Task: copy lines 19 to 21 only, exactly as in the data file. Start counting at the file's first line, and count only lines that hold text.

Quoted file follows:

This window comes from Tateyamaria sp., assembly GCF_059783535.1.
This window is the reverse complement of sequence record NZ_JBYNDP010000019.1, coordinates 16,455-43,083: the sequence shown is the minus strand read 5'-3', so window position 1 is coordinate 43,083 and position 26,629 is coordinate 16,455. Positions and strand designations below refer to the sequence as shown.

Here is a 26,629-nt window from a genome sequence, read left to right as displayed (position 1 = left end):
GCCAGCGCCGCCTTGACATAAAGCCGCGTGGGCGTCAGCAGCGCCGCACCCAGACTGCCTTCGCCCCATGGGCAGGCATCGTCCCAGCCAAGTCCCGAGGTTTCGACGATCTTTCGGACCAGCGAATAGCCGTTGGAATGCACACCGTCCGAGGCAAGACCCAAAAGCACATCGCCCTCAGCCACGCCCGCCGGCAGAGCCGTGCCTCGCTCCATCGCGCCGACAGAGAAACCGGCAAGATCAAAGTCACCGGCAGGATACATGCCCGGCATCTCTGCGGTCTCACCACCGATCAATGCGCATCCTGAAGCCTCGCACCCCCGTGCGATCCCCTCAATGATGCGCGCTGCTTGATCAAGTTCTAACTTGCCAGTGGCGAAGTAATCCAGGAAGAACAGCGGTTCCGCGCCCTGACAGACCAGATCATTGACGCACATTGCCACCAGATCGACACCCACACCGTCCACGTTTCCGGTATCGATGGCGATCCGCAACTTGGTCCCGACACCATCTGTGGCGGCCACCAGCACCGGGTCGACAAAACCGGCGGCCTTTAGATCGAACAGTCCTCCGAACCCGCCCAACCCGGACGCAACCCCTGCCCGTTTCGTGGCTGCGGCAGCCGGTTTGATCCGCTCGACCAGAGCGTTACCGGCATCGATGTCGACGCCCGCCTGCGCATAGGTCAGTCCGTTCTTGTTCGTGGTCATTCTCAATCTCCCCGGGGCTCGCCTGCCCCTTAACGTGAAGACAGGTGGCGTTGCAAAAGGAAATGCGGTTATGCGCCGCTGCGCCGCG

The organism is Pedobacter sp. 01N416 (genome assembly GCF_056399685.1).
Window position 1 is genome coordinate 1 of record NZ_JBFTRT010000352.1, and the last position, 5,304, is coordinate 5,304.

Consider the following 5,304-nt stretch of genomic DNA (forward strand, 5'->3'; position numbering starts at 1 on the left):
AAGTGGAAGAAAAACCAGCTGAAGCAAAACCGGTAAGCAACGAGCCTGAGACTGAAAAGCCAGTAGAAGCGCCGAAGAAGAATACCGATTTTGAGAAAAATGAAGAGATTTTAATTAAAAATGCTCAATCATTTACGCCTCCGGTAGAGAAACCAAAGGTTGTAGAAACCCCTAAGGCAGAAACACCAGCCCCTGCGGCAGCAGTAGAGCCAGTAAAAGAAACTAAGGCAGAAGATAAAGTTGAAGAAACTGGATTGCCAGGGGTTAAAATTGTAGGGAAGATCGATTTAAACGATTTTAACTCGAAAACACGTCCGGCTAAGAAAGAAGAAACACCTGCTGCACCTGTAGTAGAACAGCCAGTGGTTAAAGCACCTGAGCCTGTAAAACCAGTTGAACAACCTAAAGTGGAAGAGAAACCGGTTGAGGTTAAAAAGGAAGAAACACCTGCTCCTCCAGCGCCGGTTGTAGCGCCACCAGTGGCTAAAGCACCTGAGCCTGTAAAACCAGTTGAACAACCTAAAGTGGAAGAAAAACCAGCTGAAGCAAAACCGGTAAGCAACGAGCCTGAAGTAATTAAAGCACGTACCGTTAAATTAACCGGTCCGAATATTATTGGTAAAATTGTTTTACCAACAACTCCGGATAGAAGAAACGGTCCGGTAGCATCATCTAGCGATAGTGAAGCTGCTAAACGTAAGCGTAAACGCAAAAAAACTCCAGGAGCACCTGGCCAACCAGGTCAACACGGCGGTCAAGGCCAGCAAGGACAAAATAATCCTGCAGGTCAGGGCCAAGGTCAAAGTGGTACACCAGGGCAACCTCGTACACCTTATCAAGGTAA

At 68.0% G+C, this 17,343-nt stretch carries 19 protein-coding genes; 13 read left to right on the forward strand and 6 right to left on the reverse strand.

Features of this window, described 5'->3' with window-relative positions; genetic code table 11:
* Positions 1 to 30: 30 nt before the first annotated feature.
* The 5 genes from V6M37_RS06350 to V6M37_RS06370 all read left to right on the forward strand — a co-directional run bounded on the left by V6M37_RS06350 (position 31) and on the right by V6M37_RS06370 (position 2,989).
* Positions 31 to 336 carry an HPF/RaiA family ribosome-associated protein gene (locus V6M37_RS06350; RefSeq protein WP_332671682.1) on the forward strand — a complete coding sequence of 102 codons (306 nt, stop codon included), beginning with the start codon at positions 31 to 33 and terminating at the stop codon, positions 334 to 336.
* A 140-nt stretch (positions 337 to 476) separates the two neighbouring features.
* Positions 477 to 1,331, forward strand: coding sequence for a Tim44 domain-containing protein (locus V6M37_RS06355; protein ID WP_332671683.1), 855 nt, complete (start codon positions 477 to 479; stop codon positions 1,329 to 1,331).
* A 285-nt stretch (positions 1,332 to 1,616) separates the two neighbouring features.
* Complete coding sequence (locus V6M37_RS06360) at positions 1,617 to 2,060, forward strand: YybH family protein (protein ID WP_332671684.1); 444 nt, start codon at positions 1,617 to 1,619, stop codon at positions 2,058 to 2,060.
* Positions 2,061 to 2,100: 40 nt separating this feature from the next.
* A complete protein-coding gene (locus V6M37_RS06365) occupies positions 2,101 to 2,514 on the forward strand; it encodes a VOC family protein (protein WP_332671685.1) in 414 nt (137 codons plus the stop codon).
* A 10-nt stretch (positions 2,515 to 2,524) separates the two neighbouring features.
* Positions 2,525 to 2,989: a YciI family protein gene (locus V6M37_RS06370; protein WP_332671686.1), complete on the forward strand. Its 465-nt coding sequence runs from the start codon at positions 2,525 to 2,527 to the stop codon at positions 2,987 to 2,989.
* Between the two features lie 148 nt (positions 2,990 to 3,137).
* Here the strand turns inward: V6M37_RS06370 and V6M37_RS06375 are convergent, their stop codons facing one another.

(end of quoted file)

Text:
* A complete protein-coding gene (locus V6M37_RS06365) occupies positions 2,101 to 2,514 on the forward strand; it encodes a VOC family protein (protein WP_332671685.1) in 414 nt (137 codons plus the stop codon).
* A 10-nt stretch (positions 2,515 to 2,524) separates the two neighbouring features.
* Positions 2,525 to 2,989: a YciI family protein gene (locus V6M37_RS06370; protein WP_332671686.1), complete on the forward strand. Its 465-nt coding sequence runs from the start codon at positions 2,525 to 2,527 to the stop codon at positions 2,987 to 2,989.